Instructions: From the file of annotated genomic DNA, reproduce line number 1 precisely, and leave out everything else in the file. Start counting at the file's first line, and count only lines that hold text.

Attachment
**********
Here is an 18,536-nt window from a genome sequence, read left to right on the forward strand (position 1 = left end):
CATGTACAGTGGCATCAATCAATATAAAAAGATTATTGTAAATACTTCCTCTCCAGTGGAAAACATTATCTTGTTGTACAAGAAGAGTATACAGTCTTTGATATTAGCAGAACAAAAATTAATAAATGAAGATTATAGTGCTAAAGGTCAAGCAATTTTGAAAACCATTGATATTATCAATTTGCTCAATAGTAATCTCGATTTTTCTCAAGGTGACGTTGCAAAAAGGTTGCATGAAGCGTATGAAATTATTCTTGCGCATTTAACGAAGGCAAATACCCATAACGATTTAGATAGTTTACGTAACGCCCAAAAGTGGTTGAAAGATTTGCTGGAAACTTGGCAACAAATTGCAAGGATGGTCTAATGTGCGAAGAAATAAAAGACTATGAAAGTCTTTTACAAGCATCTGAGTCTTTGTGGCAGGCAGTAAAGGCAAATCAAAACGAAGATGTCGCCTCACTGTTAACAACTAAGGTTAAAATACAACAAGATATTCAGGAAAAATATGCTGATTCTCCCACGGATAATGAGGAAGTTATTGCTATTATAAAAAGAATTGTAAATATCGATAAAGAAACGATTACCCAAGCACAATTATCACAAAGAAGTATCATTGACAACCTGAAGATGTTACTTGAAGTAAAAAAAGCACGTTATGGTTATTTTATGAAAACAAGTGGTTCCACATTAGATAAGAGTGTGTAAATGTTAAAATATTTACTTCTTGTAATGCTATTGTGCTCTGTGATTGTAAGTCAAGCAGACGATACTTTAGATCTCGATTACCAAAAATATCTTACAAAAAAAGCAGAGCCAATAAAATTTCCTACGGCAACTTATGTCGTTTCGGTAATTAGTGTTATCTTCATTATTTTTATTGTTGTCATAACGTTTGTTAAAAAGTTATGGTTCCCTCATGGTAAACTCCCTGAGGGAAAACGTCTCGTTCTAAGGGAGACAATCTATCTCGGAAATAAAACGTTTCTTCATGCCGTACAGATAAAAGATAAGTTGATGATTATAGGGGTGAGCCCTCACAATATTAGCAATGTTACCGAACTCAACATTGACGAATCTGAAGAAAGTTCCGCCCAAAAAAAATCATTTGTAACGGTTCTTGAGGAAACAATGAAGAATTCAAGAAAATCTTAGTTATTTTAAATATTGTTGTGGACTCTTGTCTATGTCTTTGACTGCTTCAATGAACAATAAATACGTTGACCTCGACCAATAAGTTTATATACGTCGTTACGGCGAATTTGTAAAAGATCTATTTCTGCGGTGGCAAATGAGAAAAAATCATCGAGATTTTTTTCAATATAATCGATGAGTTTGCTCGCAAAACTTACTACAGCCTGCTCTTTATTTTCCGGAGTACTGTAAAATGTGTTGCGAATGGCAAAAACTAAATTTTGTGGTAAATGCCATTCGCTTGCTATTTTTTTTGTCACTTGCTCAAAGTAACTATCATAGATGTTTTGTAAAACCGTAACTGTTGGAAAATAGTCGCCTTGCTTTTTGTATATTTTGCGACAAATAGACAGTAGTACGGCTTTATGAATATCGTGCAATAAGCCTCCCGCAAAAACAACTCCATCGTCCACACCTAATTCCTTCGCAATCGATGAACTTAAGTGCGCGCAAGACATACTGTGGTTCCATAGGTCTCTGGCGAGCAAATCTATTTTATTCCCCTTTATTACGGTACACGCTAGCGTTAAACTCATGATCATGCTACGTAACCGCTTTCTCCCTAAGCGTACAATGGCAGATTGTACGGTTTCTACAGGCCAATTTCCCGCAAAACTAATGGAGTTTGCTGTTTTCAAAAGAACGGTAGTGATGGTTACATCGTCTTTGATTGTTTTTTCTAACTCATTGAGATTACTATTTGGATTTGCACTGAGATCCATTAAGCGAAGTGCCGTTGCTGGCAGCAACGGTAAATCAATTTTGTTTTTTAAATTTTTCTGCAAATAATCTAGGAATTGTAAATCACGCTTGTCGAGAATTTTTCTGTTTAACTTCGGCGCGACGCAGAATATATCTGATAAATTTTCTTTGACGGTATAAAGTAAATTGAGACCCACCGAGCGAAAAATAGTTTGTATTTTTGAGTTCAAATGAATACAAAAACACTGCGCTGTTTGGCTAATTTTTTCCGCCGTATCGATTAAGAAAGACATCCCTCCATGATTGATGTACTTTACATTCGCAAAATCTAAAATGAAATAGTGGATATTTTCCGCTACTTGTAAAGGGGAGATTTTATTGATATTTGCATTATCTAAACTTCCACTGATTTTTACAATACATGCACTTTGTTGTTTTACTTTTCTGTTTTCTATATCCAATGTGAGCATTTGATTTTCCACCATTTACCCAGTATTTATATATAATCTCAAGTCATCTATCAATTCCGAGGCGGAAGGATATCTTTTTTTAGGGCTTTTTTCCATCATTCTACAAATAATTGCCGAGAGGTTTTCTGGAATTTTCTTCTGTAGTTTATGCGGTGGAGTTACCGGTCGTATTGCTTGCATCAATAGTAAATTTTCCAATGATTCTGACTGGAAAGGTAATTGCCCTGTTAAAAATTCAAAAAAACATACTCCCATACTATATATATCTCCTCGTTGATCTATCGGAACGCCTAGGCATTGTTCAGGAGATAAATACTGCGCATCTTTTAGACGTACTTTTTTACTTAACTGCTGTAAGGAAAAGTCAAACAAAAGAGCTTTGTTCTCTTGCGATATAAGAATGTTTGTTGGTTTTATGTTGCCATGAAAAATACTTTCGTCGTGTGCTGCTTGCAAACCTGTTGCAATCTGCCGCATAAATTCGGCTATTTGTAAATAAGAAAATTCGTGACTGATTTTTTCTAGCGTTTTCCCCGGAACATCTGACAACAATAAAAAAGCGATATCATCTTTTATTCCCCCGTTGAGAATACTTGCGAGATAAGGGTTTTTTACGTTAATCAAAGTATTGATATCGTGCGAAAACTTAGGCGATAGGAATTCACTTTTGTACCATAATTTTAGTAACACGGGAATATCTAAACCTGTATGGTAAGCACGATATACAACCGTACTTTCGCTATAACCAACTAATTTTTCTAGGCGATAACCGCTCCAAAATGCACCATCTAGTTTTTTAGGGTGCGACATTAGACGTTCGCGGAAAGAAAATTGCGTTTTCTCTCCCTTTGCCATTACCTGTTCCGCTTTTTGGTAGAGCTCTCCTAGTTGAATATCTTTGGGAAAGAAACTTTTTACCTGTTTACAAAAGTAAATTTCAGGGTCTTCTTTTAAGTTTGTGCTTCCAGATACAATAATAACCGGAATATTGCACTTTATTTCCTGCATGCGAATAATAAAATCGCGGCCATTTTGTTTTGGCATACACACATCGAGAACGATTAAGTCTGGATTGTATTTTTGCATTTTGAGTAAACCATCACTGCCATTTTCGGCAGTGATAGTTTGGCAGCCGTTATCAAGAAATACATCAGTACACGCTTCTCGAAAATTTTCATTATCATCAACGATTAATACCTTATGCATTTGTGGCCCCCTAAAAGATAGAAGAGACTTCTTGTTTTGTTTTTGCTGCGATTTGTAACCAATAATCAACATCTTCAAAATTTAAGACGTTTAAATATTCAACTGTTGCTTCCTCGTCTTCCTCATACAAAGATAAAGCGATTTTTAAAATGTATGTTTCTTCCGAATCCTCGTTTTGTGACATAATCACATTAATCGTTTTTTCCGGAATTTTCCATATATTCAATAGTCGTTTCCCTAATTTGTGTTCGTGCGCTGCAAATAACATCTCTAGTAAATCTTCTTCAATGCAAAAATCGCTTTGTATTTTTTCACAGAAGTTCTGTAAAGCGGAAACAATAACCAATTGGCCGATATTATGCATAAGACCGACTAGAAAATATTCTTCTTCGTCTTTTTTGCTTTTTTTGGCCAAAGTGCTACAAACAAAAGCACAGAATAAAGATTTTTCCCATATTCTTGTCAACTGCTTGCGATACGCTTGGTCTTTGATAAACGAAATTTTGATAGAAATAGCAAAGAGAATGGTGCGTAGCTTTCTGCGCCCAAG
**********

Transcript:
Here is an 18,536-nt window from a genome sequence, read left to right on the forward strand (position 1 = left end):